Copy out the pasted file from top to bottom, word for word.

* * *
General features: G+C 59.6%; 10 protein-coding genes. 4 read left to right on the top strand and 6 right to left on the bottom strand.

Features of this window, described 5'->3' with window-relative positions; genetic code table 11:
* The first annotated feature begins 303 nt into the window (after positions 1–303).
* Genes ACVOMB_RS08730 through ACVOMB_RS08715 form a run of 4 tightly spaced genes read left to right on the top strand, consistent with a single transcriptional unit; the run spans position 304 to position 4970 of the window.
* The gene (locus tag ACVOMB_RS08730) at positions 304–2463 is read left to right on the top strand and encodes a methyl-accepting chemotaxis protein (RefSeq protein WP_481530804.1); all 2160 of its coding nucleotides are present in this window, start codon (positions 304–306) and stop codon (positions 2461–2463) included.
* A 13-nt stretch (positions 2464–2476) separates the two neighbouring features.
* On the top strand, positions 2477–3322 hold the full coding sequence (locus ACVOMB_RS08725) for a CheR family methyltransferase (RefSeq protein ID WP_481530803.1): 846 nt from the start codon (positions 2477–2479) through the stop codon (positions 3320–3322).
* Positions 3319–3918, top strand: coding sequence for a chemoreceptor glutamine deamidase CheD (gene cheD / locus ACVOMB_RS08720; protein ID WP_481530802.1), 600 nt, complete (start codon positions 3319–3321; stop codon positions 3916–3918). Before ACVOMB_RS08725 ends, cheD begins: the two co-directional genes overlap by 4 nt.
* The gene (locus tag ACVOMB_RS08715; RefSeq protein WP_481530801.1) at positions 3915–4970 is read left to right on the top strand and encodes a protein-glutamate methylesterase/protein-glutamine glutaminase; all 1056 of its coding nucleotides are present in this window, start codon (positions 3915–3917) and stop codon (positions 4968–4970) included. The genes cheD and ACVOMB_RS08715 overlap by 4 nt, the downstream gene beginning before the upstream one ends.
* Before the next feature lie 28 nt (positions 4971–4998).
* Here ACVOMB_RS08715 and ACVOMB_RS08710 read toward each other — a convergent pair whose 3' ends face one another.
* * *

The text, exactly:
General features: G+C 59.6%; 10 protein-coding genes. 4 read left to right on the top strand and 6 right to left on the bottom strand.

Features of this window, described 5'->3' with window-relative positions; genetic code table 11:
* The first annotated feature begins 303 nt into the window (after positions 1–303).
* Genes ACVOMB_RS08730 through ACVOMB_RS08715 form a run of 4 tightly spaced genes read left to right on the top strand, consistent with a single transcriptional unit; the run spans position 304 to position 4970 of the window.
* The gene (locus tag ACVOMB_RS08730) at positions 304–2463 is read left to right on the top strand and encodes a methyl-accepting chemotaxis protein (RefSeq protein WP_481530804.1); all 2160 of its coding nucleotides are present in this window, start codon (positions 304–306) and stop codon (positions 2461–2463) included.
* A 13-nt stretch (positions 2464–2476) separates the two neighbouring features.
* On the top strand, positions 2477–3322 hold the full coding sequence (locus ACVOMB_RS08725) for a CheR family methyltransferase (RefSeq protein ID WP_481530803.1): 846 nt from the start codon (positions 2477–2479) through the stop codon (positions 3320–3322).
* Positions 3319–3918, top strand: coding sequence for a chemoreceptor glutamine deamidase CheD (gene cheD / locus ACVOMB_RS08720; protein ID WP_481530802.1), 600 nt, complete (start codon positions 3319–3321; stop codon positions 3916–3918). Before ACVOMB_RS08725 ends, cheD begins: the two co-directional genes overlap by 4 nt.
* The gene (locus tag ACVOMB_RS08715; RefSeq protein WP_481530801.1) at positions 3915–4970 is read left to right on the top strand and encodes a protein-glutamate methylesterase/protein-glutamine glutaminase; all 1056 of its coding nucleotides are present in this window, start codon (positions 3915–3917) and stop codon (positions 4968–4970) included. The genes cheD and ACVOMB_RS08715 overlap by 4 nt, the downstream gene beginning before the upstream one ends.
* Before the next feature lie 28 nt (positions 4971–4998).
* Here ACVOMB_RS08715 and ACVOMB_RS08710 read toward each other — a convergent pair whose 3' ends face one another.